Glossary

Agronomy:

It is the science of understanding and improving the mechanisms at play in agriculture.

Tribology:

It is the study of the phenomena that can occur between two material systems in contact, immobile or in motion. This term covers in particular all areas of friction, wear, the study of interfaces and lubrication.

Paleontology:

It is the scientific discipline that studies the fossil remains of living things from the past.

Photo of Colobus guereza By Duncan Wright (User:Sabine’s Sunbird) — personnal work, CC BY-SA 3.0 (wikipedia)

Primates:

(Definition taken from the PALEVOPRIM glossary)

Order (monophyletic group; sharing the same common ancestor) of mammals that appears in the early Cenozoic and today includes several hundred species. Primates are generally rare in fossil sites. Often linked to tropical forest environments, their diets are diverse (insectivores, fruit eaters, folivores, omnivores).

Hominins:

(Definition taken from the PALEVOPRIM glossary)

A group within primates that appears in the late Miocene and includes Homo sapiens and all species that are closer to Homo sapiens than chimpanzees. From the common ancestor we share with chimpanzees, two evolutionary branches have emerged: that of chimpanzees and that of humans. There is no consensus within the scientific community (including within PALEVOPRIM!) On the formal name of the human branch: family Hominidae for some (the “hominids”), Hominina sub-tribe for others. (the “hominins”).

Paranthropus boisei By Bjørn Christian Tørrissen — Own work by uploader, http://bjornfree.com/galleries.html, CC BY-SA 3.0 (wikipédia)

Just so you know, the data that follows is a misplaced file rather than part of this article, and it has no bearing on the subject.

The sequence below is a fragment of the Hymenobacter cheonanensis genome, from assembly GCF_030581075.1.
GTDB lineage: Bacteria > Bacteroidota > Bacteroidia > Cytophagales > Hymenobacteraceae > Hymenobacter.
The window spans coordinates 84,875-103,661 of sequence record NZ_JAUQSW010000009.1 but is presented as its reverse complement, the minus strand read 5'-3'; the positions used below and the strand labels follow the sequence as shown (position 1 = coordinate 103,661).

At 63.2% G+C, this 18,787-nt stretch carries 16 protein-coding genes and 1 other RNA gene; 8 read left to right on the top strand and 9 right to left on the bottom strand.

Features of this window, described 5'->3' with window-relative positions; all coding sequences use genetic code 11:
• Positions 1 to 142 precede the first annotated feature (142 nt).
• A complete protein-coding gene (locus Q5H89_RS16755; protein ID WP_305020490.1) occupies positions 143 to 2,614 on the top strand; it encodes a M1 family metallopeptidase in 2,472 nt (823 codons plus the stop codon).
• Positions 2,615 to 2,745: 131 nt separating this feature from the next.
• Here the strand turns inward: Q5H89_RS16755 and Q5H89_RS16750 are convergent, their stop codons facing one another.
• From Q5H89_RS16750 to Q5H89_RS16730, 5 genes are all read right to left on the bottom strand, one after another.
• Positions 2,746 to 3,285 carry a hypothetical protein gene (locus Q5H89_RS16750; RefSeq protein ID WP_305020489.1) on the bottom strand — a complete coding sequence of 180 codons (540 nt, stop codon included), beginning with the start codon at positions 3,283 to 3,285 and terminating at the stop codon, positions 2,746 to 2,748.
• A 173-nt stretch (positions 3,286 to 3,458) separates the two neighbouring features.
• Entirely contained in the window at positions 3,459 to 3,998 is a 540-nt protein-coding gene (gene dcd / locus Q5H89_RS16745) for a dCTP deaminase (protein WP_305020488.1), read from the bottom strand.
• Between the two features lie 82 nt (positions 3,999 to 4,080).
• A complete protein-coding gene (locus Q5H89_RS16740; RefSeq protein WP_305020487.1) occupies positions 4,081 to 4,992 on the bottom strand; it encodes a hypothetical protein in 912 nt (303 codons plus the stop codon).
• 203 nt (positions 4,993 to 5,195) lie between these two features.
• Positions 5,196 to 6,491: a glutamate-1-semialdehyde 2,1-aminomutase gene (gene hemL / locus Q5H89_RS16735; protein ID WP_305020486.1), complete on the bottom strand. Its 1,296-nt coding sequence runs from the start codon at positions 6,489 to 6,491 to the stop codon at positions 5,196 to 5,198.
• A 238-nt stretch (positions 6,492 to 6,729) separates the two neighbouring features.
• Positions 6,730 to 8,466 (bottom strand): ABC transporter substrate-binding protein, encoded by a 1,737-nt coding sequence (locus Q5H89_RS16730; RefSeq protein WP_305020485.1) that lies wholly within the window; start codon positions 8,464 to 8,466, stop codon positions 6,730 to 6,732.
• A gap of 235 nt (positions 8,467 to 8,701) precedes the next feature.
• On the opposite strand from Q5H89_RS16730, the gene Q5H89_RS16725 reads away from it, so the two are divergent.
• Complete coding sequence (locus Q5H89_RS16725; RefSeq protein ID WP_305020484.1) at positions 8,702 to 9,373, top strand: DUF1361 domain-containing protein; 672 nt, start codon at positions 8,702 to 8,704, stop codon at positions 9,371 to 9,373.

Ruminants:

Herbivorous mammals practicing “rumination”, that is, the act of remasting food after ingestion. Concretely, it corresponds to the return of food from the rumen (1st “stomach”) to the mouth to be chewed and impregnated with saliva.

Organization of a tooth

Hypsodont:

This is a term used to refer to a set of teeth with a “high” crown as in horses or deer.

Brachyodont:

This is a term used to refer to a dentition with the teeth having a “low” crown as in hominids.

Bunodont:

This is a term used to refer to a tooth with rounded cusps.

Lophodont:

This is a term used to refer to a molar with transverse ridges.

Dental patterns of upper molars of placental mammals. Size differences have not been taken into account. Modified after © Jean-Louis Hartenberger

Dental micro-wear:

These are micrometric marks that result from abrasion with food debris during chewing. These textures vary depending on the diet.

Isotope:

Isotopes of certain chemical elements are atoms whose nucleus shares the same number of protons but a different number of neutrons. For example, carbon 14 has 2 more neutrons than the element carbon, carbon 12.

Isotope ratio:

It corresponds to the ratio of the number of atoms of two isotopes in the same sample, for example the enamel of a tooth.

Biodiversity hotspot:

A biodiversity hotspot is a region characterized by a high rate of endemism (at least 1500 species of vertebrates and vascular plants, i.e. more than 5% of the endemic species on the planet!) It is also characterized by its endangered biodiversity: at the level of hot spots, 70% or more of natural habitats have already been destroyed. 34 hot spots have been identified on the surface of the planet.

Photo of Cervus Timorensis (cerf rusa) by Fayez — https://www.flickr.com/photos/kaizat/3468859789/, CC BY 2.0 (wikipedia)

Endemic species:

An endemic species is a species that is found only in one region of the world. Such a species, if it were to disappear from the region where it is found, would be lost forever.

Invasive species:

An invasive species is a species which, being outside its original distribution area, is able to adapt to its new environment, proliferates in an uncontrolled way and goes so far as to modify the natural environment, impacting other animal and plant species. This is the case of the rusa deer (above) in New Caledonia. After habitat destruction, invasive species are recognized as the second cause of biodiversity loss!

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